Kayenta: What’s in a (street) name?
Those of us who choose to live in Kayenta are accustomed to the wandering layout of the community as a result of morning walks with four-legged friends; pulse-pounding bike rides from Highway 91 northward to the highest reaches of the neighborhood; or just through simple, relaxing evening strolls at sunset. And most of us at one point or another have been intrigued and even amused by the quirky street names we encounter.
So, whether you live in Taviawk (“setting sun”); Posovi (“canyon corners”); Shonto (“sunshine springs”)or Kwavasa (“eagle’s landing”), you’ve undoubtedly scratched your head on more than one occasion and wondered how some of Kayenta’s streets were christened with such unusual names.
Much of the underlying research supporting the selection of Kayenta street names has been done by Silvia Wasden, who’s been part of the community since the late 1990s. Silvia has filled a variety of roles over the years, and she currently greets visitors during weekdays to the model home on Paiute. Using Hopi (and other native American) dictionaries as well as other resources, she creates a short list of names based upon a variety of factors, including the way they sound as well as their translation from English. Ultimately, the lists are submitted to the team at Kayenta Development, who determines which names to use and where to assign them.
Of course, many of our street names need no translation and little explanation or justification. Given our geographical location in the desert southwest, it makes perfect sense that streets honoring native American Indian tribes (such as Paiute; Cochise; Osage; Shawnee; Shoni;) and legends and customs (Kokopelli; Soaring Eagle; Wind Dancer; Crows Wing) can be found winding across the desert sagebrush and over culverts and ravines.
Similarly, should you reside in either the extreme southeast or southwest corners of Kayenta, you’ll likely live on a street that has adopted a native plant as its namesake (think Sage; Indigo; Wisteria in Willow Springs and Yucca; Agave; Mallow; Penstemon; and Cliffrose in lower Taviawk). Wicasa (“strong men” and “protector of nations” may be an exception, but this long arching street intersects Talasi (“corn-tassel flower”) and Yamka (“blossom”).
No one who’s lived here for any length of time and heard early morning baying from a distant wash or who’ve had to hit their brakes to allow a reptile to slither across the hot asphalt would question the selection of the Indian word for coyote (“shinava”) or rattlesnake (“towab”) as community street names.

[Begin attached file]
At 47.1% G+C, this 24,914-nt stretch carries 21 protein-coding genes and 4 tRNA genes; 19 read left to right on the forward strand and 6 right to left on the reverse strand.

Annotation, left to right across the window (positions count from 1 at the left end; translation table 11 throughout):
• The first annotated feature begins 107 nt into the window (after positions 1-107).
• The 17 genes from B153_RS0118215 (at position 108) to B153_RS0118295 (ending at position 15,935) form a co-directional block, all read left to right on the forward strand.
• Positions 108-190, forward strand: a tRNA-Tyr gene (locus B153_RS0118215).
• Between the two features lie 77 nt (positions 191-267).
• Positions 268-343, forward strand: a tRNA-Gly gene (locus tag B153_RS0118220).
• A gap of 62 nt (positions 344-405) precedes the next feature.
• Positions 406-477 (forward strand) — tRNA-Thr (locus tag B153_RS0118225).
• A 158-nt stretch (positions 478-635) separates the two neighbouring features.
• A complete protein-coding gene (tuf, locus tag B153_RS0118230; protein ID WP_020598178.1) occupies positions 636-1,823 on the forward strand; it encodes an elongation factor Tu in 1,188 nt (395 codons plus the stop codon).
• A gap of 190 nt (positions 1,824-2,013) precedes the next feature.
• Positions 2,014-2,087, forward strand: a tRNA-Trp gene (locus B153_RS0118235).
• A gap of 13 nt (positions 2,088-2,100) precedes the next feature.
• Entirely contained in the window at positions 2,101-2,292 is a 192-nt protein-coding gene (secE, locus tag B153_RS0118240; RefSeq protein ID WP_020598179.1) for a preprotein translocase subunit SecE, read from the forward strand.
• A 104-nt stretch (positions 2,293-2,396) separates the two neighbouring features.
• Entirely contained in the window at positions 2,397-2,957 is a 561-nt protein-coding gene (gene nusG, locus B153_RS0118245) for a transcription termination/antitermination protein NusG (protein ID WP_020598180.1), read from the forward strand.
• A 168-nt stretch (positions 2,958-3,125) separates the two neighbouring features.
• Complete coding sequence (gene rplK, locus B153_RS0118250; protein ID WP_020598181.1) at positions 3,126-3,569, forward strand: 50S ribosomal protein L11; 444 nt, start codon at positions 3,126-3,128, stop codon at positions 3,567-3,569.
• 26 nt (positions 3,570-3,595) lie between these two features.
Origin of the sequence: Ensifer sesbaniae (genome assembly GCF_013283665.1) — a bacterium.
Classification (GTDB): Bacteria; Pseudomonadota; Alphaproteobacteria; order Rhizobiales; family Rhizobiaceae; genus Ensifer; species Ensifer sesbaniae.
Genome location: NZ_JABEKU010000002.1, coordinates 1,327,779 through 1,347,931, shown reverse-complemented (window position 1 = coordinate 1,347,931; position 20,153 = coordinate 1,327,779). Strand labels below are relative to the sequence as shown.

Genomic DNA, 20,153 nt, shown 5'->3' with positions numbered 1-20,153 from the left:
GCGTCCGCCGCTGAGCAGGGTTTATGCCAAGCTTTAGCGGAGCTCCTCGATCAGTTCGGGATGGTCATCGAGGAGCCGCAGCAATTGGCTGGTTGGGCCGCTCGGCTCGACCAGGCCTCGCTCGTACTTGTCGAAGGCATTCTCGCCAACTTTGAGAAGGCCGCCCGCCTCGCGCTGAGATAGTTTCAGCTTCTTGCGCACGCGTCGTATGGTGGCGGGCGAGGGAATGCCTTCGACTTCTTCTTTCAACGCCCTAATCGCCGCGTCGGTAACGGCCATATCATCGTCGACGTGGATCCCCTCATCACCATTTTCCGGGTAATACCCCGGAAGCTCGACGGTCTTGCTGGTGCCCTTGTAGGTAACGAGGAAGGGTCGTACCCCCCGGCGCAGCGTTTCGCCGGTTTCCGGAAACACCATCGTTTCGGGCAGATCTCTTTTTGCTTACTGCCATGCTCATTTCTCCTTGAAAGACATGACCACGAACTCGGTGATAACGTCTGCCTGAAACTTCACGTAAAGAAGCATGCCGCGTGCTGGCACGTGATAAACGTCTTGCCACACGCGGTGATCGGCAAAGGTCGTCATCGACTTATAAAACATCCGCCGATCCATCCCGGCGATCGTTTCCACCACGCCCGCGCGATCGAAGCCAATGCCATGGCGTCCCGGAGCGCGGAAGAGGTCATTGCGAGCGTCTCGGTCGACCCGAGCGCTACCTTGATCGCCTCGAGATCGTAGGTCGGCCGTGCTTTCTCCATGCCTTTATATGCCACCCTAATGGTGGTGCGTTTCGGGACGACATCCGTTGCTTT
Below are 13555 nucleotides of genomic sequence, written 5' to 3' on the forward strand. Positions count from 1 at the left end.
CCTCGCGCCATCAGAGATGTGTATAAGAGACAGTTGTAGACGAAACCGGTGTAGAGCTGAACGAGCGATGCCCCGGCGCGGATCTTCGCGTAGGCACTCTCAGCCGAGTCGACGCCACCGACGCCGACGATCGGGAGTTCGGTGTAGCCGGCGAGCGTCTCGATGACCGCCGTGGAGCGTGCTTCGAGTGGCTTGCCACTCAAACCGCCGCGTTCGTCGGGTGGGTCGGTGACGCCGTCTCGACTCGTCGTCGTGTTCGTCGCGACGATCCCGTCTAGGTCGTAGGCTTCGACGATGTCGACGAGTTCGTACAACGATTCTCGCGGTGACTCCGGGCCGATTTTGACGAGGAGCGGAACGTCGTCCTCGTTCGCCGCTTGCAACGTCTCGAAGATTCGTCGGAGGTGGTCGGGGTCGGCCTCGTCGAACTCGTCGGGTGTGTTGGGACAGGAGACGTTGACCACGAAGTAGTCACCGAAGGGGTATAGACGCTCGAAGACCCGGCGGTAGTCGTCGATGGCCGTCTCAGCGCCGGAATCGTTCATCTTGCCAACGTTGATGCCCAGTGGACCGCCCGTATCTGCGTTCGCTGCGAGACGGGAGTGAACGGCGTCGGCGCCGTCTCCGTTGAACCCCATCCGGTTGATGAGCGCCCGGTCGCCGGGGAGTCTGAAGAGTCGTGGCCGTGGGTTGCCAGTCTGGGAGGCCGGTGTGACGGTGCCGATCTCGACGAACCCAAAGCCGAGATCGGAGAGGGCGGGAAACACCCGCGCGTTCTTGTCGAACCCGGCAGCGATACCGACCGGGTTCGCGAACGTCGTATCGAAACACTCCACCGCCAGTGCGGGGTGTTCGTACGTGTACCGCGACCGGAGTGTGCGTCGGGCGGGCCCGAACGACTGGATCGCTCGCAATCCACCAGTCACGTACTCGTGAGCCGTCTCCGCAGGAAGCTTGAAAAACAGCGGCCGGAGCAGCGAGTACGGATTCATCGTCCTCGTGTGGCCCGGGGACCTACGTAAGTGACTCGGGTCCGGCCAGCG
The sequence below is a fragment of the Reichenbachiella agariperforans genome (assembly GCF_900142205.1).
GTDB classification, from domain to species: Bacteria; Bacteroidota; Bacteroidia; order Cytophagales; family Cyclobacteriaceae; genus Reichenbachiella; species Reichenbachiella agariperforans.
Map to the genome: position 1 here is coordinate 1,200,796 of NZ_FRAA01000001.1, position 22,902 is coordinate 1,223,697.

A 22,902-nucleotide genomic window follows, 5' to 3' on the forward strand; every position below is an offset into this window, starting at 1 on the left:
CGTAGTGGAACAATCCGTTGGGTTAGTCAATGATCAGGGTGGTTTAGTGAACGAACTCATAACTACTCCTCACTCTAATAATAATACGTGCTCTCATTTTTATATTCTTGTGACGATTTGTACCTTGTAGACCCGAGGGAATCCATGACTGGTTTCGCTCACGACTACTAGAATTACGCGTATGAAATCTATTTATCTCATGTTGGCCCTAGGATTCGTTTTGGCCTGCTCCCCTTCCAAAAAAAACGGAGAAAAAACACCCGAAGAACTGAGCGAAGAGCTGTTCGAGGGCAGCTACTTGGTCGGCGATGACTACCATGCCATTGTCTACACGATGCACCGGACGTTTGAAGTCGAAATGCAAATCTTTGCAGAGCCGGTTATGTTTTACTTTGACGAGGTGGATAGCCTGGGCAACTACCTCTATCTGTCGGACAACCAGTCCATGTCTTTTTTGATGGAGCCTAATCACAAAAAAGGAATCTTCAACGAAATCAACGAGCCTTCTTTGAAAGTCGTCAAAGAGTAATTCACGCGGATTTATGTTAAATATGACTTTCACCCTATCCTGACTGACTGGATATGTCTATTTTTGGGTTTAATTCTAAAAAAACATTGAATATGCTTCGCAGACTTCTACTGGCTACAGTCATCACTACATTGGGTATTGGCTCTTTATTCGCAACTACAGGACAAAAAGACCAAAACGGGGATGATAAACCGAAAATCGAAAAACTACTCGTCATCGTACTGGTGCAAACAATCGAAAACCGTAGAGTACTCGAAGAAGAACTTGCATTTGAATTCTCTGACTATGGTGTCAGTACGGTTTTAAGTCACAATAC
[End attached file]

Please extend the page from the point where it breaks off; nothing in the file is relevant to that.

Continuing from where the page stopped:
The towering red cliffs above evoke a sense of awe and spirituality from both local residents and prospective buyers alike. Street names such as Tobats Kan (“home of the gods”); Taiowa (“sun god”); Tuweap (“earth”) Timpe (“rocks”); and Pahrus (“bubbling water”) emphasize the connection between stone and sky, heaven and earth. The translation of the street name Tuomppian is less clear, though there is an Indian word “tuompiav” that translates as “sky” and would therefore align with this theme.
Meanwhile, two of Posovi’s street names, Pavasiya (“song of creation”); and Talatawi (“song to the rising sun”) make one wonder what exactly their melodies might sound like on a windy day.
Sipala is often times (mis)translated? from Hopi to English as “peace”, though some scholars claim that the correct translation is “peach” instead…a pleasant-sounding street name regardless of which side of the argument you land on.
We referred to the feathered origins of Kwavasa above, but other neighboring streets are also named after birds, such as Keleva (“sparrow hawk”); Mochni (“talking bird”); Talachiro (“hot weather bird”); Chosovi (“bluebird”); and Pachua (“feathered water snake”…whatever that is!). And what about Kotori? The generally accepted translation from Hopi to English is “screech owl” but in fact the spelling of the Indian word is “tokori”.
One of the more curious street names in Kayenta is Big Soldier Court. You can stand in front of this street sign and look in every direction and draw a blank. So, what’s the back story here? According to developer Terry Marten, a local man from the nearby Shivwits Indian reservation worked on many different projects during the early days of Kayenta’s development. His name was Joe Big Soldier; naming a street after him was deemed a unique way to honor his numerous contributions and legacy.
Hopefully, after reading this article, you’ll have a new appreciation for the streets that connect us to each other the next time you’re out and about in the neighborhood.